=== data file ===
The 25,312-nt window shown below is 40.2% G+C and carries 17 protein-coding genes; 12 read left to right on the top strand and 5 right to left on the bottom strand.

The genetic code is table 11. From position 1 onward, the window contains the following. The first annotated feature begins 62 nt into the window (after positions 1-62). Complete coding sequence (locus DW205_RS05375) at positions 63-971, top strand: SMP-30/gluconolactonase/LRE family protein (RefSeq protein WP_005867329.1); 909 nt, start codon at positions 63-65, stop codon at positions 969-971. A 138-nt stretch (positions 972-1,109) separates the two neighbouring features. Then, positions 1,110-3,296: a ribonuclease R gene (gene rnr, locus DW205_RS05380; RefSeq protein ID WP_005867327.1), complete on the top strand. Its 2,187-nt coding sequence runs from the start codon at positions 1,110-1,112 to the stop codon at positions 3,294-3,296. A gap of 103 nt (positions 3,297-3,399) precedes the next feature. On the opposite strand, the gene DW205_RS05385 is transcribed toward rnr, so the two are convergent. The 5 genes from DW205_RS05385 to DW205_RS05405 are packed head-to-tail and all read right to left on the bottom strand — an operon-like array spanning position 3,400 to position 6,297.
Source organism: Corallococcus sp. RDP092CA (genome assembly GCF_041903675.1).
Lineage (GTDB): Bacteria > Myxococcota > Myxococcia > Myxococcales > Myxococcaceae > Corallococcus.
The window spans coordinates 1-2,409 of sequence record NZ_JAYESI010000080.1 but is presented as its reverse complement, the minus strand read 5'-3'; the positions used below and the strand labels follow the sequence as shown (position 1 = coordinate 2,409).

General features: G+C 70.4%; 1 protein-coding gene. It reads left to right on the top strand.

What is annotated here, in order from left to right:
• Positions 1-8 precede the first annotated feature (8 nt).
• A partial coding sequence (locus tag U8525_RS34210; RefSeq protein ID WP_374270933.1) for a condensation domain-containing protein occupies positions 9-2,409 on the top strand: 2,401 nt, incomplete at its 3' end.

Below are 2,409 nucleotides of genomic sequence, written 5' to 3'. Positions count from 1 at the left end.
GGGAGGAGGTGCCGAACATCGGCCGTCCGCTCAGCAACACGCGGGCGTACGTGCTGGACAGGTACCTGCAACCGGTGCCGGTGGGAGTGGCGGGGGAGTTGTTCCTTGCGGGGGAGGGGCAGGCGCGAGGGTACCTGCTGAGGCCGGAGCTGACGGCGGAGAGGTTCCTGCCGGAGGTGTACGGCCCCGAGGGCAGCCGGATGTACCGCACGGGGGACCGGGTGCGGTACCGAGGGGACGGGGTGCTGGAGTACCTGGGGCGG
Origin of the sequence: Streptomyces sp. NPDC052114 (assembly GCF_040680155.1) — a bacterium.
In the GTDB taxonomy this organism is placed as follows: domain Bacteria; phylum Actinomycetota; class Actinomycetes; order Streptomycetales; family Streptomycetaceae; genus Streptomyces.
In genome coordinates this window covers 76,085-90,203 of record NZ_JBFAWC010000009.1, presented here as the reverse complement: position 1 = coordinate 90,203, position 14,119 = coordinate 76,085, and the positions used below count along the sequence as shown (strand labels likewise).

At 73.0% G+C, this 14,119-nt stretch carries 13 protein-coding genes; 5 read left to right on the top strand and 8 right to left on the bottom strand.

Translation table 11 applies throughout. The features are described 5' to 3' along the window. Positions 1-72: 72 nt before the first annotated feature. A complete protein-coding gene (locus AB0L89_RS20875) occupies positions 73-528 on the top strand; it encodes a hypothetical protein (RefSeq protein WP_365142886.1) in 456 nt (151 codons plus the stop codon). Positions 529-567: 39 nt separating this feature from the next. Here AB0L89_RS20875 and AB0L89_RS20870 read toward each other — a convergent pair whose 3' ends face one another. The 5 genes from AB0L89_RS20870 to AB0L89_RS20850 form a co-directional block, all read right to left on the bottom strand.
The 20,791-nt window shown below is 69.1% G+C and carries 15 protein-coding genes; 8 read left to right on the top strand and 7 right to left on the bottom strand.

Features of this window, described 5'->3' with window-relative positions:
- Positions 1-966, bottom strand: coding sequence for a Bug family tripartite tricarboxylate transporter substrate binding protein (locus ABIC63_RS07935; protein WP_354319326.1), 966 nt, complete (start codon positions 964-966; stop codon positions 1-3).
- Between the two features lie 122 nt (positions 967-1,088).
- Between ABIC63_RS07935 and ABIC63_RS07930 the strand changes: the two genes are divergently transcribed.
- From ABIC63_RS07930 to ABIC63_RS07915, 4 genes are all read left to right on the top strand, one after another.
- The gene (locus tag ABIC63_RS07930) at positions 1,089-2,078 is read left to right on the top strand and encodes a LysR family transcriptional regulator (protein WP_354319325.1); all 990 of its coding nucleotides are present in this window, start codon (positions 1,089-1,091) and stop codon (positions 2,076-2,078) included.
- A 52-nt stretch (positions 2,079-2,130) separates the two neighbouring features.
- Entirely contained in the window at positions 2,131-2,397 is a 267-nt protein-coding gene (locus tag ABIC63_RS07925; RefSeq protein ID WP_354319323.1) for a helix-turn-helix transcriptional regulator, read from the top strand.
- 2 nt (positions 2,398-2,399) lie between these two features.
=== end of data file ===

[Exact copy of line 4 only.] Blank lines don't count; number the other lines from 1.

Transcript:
Lineage (GTDB): Bacteria > Myxococcota > Myxococcia > Myxococcales > Myxococcaceae > Corallococcus.